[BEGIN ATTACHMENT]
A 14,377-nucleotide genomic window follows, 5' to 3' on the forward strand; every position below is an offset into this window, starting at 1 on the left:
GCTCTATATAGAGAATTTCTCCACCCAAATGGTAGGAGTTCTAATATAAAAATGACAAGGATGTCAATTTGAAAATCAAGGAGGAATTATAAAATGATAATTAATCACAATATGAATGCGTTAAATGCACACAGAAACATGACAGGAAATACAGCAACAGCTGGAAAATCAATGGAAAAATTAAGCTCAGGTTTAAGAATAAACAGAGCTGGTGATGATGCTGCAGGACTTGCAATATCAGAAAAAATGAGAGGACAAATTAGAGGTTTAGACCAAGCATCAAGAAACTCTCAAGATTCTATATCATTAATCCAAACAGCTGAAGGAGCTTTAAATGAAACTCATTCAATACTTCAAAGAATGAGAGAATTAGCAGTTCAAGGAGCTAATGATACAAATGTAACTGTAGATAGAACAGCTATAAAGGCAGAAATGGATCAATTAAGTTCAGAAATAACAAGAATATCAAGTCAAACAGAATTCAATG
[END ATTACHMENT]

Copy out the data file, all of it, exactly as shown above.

A 14,377-nucleotide genomic window follows, 5' to 3' on the forward strand; every position below is an offset into this window, starting at 1 on the left:
GCTCTATATAGAGAATTTCTCCACCCAAATGGTAGGAGTTCTAATATAAAAATGACAAGGATGTCAATTTGAAAATCAAGGAGGAATTATAAAATGATAATTAATCACAATATGAATGCGTTAAATGCACACAGAAACATGACAGGAAATACAGCAACAGCTGGAAAATCAATGGAAAAATTAAGCTCAGGTTTAAGAATAAACAGAGCTGGTGATGATGCTGCAGGACTTGCAATATCAGAAAAAATGAGAGGACAAATTAGAGGTTTAGACCAAGCATCAAGAAACTCTCAAGATTCTATATCATTAATCCAAACAGCTGAAGGAGCTTTAAATGAAACTCATTCAATACTTCAAAGAATGAGAGAATTAGCAGTTCAAGGAGCTAATGATACAAATGTAACTGTAGATAGAACAGCTATAAAGGCAGAAATGGATCAATTAAGTTCAGAAATAACAAGAATATCAAGTCAAACAGAATTCAATG